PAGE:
Cleveland's Urban Supermarkets: Innovation, Commitment and Results
Instructions for controlling the program with a keyboard.
- Collection/Web Exhibit: Feeding Cleveland
- Program Length: 1:04:21
- Description: How important are supermarkets to healthy, livable, well functioning communities? What kind of resources are needed to eliminate food deserts in low income neighborhoods? In the early 1990's Finast Supermarkets received awards and national recognition for their innovative food marketing, financial investment and commitment to Cleveland's underserved urban market. The history of this success begins with Pick-N-Pay neighborhood stores in the 1960's, and their transition to Finast Supermarkets and Superstores via First National Supermarkets in the 1970's and 80's.
Although urban supermarkets are more expensive to operate and more challenging to manage, the strategy that Finast Supermarkets used to successfully operate 10 large, high volume, neighborhood supermarkets in Cleveland is well documented in this video. Relevant details of supermarket operations, food quality and selection, and community and government relations are discussed.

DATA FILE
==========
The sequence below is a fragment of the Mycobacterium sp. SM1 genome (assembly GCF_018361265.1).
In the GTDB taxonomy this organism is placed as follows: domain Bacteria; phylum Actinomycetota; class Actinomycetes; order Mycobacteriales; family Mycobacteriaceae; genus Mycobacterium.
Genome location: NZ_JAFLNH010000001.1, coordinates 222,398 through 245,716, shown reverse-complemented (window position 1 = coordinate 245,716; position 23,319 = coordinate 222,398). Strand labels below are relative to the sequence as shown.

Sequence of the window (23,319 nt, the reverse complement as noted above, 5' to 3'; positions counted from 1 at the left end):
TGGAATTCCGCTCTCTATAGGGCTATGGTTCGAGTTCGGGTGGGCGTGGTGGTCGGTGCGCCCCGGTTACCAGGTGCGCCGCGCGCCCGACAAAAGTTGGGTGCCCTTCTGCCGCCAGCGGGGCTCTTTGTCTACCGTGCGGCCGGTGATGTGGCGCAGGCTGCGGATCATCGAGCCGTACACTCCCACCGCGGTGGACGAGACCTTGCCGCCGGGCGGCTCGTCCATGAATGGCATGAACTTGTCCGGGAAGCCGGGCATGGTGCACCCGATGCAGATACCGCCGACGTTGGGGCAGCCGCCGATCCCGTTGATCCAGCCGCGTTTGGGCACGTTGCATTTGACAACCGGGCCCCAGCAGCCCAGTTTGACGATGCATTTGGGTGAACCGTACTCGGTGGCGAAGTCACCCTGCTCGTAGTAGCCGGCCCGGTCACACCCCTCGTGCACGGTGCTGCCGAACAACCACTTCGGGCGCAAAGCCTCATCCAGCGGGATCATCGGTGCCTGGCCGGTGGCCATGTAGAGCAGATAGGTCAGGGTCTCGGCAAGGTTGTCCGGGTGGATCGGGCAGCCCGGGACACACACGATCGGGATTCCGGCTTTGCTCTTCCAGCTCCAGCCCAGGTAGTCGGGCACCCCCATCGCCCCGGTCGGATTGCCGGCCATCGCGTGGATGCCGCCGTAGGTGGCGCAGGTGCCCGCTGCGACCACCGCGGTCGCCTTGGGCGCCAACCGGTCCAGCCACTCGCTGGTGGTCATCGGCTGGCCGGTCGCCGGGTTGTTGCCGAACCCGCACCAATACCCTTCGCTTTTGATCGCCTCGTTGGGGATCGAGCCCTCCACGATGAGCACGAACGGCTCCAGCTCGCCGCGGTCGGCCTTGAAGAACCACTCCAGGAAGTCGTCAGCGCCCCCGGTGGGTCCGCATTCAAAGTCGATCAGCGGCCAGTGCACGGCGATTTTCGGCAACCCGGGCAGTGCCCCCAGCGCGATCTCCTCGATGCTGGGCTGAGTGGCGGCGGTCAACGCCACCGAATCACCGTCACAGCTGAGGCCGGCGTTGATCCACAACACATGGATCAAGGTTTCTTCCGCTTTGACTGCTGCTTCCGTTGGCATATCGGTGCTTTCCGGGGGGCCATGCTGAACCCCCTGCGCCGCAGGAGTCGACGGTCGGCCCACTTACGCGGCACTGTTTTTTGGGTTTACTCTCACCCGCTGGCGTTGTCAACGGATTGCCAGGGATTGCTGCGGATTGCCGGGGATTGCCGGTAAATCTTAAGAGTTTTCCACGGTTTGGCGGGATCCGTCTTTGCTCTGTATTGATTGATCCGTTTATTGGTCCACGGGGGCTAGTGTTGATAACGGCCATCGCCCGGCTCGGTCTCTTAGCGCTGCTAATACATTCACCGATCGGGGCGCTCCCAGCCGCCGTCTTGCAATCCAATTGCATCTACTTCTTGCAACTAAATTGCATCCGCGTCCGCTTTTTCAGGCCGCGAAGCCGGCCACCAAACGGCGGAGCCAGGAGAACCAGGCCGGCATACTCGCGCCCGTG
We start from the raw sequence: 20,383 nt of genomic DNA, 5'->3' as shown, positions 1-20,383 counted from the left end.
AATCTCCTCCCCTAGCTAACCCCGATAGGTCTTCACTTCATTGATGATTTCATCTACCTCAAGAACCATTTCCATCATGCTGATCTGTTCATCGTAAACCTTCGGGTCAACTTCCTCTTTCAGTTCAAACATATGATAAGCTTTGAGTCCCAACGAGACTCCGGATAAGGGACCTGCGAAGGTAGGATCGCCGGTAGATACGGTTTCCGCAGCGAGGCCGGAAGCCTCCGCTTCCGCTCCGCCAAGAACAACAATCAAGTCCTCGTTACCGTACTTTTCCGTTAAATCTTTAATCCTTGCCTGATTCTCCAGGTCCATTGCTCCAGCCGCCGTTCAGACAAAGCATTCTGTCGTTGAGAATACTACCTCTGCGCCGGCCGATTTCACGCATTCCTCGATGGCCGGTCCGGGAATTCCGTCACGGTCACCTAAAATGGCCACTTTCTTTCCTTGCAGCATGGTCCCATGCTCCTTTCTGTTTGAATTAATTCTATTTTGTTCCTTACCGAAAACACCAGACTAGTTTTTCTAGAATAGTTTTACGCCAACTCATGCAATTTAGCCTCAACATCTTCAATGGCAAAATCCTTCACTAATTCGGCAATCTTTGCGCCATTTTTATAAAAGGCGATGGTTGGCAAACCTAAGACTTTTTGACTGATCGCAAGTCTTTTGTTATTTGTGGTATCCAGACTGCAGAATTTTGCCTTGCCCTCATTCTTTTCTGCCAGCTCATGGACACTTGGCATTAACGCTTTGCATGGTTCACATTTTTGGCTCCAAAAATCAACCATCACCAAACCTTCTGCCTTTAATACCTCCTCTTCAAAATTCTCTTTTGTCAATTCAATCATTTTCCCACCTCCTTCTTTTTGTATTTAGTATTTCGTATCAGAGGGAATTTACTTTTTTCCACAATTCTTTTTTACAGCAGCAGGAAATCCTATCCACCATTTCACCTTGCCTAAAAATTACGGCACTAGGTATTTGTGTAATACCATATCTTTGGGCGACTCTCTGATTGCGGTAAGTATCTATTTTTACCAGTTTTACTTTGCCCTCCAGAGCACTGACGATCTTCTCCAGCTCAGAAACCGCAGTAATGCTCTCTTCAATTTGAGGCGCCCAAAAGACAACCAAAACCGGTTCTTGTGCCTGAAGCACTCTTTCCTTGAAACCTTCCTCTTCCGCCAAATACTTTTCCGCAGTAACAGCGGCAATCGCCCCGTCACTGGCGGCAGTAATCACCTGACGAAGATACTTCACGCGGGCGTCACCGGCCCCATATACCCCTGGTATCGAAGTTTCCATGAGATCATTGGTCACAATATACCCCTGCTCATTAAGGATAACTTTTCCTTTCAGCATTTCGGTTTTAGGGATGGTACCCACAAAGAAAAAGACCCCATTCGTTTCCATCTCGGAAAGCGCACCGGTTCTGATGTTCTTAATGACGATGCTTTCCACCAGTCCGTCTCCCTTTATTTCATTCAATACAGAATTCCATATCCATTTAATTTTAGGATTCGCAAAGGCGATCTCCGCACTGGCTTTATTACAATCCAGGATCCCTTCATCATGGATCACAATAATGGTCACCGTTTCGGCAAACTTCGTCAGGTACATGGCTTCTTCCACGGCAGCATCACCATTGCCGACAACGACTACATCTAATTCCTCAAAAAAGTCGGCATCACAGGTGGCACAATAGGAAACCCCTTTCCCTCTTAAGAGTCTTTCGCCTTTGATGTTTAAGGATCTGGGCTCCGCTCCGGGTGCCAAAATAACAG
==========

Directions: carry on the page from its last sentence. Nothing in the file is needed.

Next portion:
The conversation between First National Supermarkets' two primary leaders and chief executive officers, Richard Bogomolny (1978-1991), and John Shields (1983-1993) covers the major initiatives in Finast Supermarket's urban stores during these years. Susan Alcorn moderated the conversation and directed public affairs from 1982-1997. Finast Supermarkets do not exist today, and several of their locations are being operated by Dave's Supermarkets.